Post time 2011-2-22 13:29:36
New development model is based on consumption, a greener economy and a balanced national public service network |
An essential requirement for the transformation of China's economic development mode lies in its adoption of policies and reforms that put top priority on increasing people's incomes instead of the State coffers.
The 12th Five-Year Plan period (2011-2015) will be a crucial period for the country to promote such a policy change and establish a new development model based on consumption, urbanization, a low-carbon economy and the development of a balanced public services network.
To this end, the country should try to realize its transformation from an investment-obsessed mode of development to consumption-dominant one as soon as possible.
International experience indicates that a decline in investment and exports is irreversible when a country comes to the development stage of $3,000 and $4,000 in terms of its per capita gross domestic product.
Raising the consumption capacity of China's huge number of medium and low-income residents and creating good consumption expectations are essential in order to boost not only domestic demand, but also to facilitate people's prosperity and equitable social development.
The transformation to new consumption-dependent growth model during the next five years will become an intrinsic driving force for China's medium and long-term equitable and sustainable development.
From a domestic perspective, the country's consumption structure is upgrading and the proportion of its development expenditures has been on the rise in urban areas and there is huge consumption potential in its vast rural areas.
However, China's success in forming a consumption-dominant development mode during the 12th Five-Year Plan period will be largely decided by whether the country can smoothly reform its unreasonable income distribution system as soon as possible. Practicable measures to raise the level of people's real incomes, narrow the income gap, ensure an orderly and equitable income distribution mechanism, and to develop an open and transparent financial system will greatly boost the contribution of domestic consumption to the country's economic growth.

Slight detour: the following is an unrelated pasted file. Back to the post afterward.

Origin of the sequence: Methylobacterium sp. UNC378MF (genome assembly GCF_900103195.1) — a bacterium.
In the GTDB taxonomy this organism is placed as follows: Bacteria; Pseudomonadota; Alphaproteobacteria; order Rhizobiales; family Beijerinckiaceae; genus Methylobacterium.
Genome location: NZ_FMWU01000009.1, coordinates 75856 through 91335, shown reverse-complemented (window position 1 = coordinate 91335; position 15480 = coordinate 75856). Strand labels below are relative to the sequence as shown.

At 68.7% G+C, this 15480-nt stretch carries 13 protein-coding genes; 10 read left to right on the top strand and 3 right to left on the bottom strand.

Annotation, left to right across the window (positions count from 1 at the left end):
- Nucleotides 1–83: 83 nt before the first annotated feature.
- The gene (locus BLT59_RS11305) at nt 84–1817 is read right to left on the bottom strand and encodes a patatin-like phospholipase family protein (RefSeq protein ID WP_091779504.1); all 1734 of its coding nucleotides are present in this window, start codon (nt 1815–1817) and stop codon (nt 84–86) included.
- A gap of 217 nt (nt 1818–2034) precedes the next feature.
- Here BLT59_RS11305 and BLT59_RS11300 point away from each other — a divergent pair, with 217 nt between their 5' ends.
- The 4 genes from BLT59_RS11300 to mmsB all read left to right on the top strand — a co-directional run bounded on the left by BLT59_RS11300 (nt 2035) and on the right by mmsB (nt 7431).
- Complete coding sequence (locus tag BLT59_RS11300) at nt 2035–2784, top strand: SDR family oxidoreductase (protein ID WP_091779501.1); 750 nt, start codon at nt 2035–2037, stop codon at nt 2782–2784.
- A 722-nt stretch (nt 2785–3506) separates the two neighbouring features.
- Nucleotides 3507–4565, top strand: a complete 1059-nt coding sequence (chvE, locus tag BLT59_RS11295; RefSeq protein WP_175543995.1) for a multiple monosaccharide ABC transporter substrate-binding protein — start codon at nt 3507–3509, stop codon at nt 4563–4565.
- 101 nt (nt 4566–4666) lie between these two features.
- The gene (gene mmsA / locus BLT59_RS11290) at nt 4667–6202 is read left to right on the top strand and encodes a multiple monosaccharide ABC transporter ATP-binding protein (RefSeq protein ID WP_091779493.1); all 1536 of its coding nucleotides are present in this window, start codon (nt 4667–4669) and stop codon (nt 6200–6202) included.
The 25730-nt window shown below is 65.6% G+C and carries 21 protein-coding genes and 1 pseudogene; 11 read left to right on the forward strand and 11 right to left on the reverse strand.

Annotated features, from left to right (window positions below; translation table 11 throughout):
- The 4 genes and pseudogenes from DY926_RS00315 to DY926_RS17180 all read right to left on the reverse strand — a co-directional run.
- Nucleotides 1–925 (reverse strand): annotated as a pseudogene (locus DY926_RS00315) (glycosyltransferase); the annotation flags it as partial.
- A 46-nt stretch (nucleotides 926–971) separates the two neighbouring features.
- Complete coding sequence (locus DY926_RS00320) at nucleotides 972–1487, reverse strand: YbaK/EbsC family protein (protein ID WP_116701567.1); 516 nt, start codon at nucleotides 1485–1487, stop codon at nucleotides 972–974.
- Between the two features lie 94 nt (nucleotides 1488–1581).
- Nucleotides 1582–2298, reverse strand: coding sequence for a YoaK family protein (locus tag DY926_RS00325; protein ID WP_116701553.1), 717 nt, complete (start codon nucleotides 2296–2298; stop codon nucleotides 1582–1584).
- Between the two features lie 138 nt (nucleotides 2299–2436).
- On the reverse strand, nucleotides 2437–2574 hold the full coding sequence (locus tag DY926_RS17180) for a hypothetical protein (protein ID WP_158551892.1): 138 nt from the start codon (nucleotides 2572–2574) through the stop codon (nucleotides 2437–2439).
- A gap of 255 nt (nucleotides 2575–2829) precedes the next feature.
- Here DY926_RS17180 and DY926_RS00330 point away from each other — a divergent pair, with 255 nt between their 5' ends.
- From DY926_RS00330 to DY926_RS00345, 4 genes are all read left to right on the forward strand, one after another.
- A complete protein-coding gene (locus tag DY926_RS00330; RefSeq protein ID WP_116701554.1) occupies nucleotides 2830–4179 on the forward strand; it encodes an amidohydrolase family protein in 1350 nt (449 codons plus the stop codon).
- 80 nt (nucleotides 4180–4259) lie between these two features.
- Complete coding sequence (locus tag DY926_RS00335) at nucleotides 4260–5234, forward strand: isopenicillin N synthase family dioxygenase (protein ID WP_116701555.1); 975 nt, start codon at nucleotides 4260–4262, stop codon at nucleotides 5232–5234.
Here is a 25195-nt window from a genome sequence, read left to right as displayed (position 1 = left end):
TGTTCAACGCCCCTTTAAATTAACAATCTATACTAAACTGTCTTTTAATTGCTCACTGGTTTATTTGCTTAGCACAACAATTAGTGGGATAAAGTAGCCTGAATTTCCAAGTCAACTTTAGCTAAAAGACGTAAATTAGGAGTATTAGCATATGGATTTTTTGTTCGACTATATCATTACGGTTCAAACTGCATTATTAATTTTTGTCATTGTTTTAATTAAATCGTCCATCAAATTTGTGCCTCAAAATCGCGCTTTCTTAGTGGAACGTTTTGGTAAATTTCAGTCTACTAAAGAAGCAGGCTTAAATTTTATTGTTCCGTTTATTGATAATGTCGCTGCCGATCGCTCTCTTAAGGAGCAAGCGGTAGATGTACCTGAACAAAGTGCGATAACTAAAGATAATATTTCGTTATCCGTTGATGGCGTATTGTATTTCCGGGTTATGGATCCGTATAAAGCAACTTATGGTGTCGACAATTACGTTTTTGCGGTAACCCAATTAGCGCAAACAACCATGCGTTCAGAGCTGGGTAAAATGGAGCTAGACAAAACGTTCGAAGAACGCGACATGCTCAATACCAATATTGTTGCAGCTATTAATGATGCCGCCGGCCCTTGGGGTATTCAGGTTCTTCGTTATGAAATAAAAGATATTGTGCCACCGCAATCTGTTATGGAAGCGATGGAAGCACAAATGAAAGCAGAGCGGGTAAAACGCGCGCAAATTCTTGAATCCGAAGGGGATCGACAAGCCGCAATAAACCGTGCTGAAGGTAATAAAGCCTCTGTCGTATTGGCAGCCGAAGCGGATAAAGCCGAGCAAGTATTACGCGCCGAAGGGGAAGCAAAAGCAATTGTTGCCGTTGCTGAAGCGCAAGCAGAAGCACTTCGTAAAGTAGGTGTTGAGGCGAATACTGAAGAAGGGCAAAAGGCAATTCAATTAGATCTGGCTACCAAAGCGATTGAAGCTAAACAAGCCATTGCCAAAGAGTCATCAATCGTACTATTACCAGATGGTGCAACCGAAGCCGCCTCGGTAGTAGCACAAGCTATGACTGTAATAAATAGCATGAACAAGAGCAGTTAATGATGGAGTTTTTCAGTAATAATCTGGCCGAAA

The country's rich-poor gap largely lies in the income gap between urban and rural areas. If China's urbanization ratio could be raised from the current 46.6 percent to over 50 percent at the end of the 12th Five-Year Plan period, its domestic consumption would be greatly boosted and a big step would have been taken toward promoting widespread prosperity among the people. To this end, practicable measures should be taken to promote an industrialization-led urbanization-focused transformation over the next five years, especially by promoting the development of small and medium-sized cities and the urban-rural integration.
A low-carbon economy is also needed to promote the transformation of the country's economic development mode and people's prosperity. As a developing country in transition, developing a low-carbon economy is not just a challenge, it also provides a rare opportunity for China. The establishment of a low-carbon model will promote not only energy conservation and emissions reduction, but also technological innovations. It will also catalyze a sweeping environmental revolution throughout society and bring profound changes to people's lifestyles. To expedite such a transformation, the country should link its economic development speed to its energy consumption in the years ahead in a bid to promote economic growth under specific and regulated energy consumption targets. To create a low-carbon economy, China should accelerate reforms of the price formation mechanism in the fields of resources and energy as well as reforms of its environmental property rights system. It should also step up building a carbon trade regime.
To build a prosperous society for all of its 1.3 billion people, China should also accelerate the development of a balanced public service network between urban and rural areas to meet the ever-growing demands of society for pubic products and services. This is one of the keys to realizing prosperity-prioritized development in China, and would serve as a significant move to boost the country's domestic demand. Currently, China's nominal income gap between urban and rural areas is 3.3:1, and, if disparities between education, healthcare, social security and other public services are added, it widens to 6:1. Unequal public services contribute 40 percent to the country's urban and rural income gap.
Given that there are both economic and institutional factors behind the current imbalance in public services between urban and rural areas, China should accelerate the adjustment of its financial spending structure and public finance and the responsibilities of the central and local governments should be explicitly defined so as to develop a balanced public services network nationwide.
The author is director of Hainan-based China Institute for Reform and Development.